A. This was considered by the State of Florida during its inspections of ex-ORISKANY. The state determined that there were adequate existing features of the ship that will facilitate anchoring points for dive boats.
Q. What was special about the process to prepare the ex-ORISKANY as an artificial reef?
A. The reefing of the Oriskany is the start of a completely new program for the Navy. It is the first vessel that the Navy will sink intentionally to form an artificial reef. The authority was recently granted in the FY 04 National Defense Authorization Bill (HR 1588 Sec 1013), which permits decommissioned ships stricken from the Naval Vessel Register to be transferred to States for use as artificial reefs.
This was also the first time the Navy was using the Draft National Guidance to prepare a vessel for reefing and the first time the Navy was seeking, for the reefing of the vessel, a risk based disposal approval under 40 CFR 761.62(c).
Q. How did the Navy clean the vessel?
A. The new national cleanup guidance identifies materials of concern that may be found aboard vessels, likely areas where they may be found, and cleanup goals. Using survey information, the Navy removed oil and fuel, asbestos, certain paints, and loose debris as recommended by the guidance. We also identified and removed all liquid
Q. What sort of remediation has been done to the vessel?
A. The environmental remediation actions are defined in the EPA’s BMP document. The Navy’s contract with Resolve Marine Group/ESCO Marine Joint Venture, awarded in Sep 03, was based on the draft EPA BMP document. The scope of work to prepare Oriskany for sinking as an artificial reef included removal/disposal of liquid hydrocarbons (fuels and oils) throughout the ship so that the ship is essentially petroleum free; removal/disposal of any loose or detached friable asbestos containing material; removal/ disposal of all capacitors, transformers or other liquid PCB containing components; removal and disposal of all loose paint accumulated on deck surfaces, bulkheads and overhead areas; removal/disposal of trash, loose debris, cleaning materials, and any floatable materials not permanently attached to the ship or that could be transported in the water column during sinking; removal/disposal of batteries, halon, mercury, antifreeze, coolants, fire extinguishing agents, black and gray water, and chromated ballast water. Most of this work was completed in December 2004, with final cleaning completed in Beaumont , TX , while the ship awaited tow in February and March 2006.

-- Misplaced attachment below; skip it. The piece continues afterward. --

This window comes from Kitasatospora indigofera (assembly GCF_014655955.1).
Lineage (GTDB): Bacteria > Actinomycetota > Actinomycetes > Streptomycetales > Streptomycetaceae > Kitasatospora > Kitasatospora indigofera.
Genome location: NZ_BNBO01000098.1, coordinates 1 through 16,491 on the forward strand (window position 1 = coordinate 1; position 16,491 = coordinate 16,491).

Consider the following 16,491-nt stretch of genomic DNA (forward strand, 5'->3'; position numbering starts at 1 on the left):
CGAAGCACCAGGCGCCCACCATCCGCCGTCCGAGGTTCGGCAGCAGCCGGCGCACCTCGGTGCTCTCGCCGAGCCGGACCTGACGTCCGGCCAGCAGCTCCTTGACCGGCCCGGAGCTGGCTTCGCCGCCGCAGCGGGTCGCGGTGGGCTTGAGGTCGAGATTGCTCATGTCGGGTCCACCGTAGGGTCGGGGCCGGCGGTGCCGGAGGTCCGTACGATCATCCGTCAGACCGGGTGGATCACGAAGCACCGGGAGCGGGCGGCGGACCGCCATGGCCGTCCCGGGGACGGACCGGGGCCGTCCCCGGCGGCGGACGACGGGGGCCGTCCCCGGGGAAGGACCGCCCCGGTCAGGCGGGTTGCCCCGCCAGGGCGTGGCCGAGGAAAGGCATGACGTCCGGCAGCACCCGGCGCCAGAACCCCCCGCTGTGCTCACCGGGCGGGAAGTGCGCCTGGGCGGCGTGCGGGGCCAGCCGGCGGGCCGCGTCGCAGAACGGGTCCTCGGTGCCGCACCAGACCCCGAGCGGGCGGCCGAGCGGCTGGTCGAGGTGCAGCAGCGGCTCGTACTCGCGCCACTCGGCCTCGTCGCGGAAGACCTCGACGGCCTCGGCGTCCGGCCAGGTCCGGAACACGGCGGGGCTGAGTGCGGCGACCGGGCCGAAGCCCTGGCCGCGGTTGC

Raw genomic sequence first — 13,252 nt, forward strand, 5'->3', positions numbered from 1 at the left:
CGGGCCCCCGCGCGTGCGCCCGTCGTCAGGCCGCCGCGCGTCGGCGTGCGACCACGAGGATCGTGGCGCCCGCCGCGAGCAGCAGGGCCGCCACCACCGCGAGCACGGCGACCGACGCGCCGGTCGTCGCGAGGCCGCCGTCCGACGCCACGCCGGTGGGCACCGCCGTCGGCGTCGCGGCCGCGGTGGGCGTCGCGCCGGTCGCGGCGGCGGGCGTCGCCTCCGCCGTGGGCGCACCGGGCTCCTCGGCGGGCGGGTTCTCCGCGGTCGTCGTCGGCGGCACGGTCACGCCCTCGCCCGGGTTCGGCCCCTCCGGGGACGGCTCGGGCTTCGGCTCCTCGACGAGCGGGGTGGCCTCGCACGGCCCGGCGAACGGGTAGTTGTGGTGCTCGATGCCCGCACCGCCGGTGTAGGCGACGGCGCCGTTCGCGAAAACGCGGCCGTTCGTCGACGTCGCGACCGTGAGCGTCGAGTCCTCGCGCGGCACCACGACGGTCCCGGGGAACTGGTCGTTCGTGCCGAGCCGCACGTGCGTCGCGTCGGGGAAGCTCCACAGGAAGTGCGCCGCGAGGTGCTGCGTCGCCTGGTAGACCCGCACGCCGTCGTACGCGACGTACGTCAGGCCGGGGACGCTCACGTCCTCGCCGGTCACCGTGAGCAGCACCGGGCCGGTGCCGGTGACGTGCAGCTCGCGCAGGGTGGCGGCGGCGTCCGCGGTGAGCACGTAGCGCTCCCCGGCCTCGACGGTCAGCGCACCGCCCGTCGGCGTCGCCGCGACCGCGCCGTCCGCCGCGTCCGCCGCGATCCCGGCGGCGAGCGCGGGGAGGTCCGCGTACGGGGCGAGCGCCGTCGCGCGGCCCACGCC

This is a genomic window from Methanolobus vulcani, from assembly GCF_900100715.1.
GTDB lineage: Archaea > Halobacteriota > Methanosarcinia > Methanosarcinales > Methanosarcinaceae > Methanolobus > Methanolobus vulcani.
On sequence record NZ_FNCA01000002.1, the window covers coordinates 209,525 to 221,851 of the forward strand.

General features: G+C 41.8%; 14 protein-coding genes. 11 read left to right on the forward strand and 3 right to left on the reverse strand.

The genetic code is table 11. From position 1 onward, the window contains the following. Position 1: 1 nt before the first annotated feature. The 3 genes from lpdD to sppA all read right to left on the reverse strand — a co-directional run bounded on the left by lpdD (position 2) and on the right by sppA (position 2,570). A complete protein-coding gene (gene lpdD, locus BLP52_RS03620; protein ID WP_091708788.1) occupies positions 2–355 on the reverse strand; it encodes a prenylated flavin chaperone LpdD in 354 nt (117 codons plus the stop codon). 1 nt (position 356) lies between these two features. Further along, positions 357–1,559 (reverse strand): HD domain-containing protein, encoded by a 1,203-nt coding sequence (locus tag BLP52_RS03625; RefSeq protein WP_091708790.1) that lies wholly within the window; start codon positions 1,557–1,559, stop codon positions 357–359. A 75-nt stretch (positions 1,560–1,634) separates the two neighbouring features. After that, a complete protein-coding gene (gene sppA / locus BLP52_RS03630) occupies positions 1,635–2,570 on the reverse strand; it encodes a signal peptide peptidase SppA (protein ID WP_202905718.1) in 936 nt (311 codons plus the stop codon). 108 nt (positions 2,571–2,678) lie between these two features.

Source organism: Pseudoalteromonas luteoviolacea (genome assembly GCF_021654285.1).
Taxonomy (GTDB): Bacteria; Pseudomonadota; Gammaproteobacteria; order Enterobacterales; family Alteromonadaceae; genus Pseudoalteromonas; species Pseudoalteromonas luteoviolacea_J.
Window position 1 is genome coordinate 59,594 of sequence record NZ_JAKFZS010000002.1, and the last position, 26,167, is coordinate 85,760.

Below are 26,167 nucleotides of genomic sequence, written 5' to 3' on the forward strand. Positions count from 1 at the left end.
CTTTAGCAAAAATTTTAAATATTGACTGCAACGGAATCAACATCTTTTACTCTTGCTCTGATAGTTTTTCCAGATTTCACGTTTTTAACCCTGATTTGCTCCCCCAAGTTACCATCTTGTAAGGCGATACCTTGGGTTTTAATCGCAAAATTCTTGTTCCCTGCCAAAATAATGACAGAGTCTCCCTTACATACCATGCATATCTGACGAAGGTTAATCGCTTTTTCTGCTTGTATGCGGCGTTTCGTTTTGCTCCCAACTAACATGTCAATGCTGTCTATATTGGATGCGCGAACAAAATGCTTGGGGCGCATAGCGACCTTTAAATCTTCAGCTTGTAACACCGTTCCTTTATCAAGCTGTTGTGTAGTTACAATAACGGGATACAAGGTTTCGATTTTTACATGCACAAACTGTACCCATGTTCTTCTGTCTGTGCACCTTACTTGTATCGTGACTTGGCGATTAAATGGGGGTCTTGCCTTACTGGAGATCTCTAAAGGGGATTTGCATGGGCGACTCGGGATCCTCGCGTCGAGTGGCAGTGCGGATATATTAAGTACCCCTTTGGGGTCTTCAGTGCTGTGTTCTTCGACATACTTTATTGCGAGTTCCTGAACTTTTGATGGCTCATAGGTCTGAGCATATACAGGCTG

Q. Why did the Oriskany require special approval from the EPA to sink the vessel?
A. There are solid PCB containing materials onboard the ex-ORISKANY, typical of virtually all other ships built before the 1980s. After cleaning, some of these solid PCB containing materials still remain onboard the ex-ORISKANY. EPA has granted a risk-based disposal approval to allow solid PCB containing materials to remain onboard, based on the Navy’s demonstration that the risks to people using the reef, and plants and animals living and feeding on the reef, are acceptable. Navy was issued the risk-based Polychlorinated Biphenyl (PCB) disposal approval from the Environmental Protection Agency (EPA) Region IV on February 15, 2006 . The risk-based PCB disposal approval was issued pursuant to EPA regulations and is based on EPA’s findings that the disposal action will not pose an unreasonable risk of injury to health or the environment.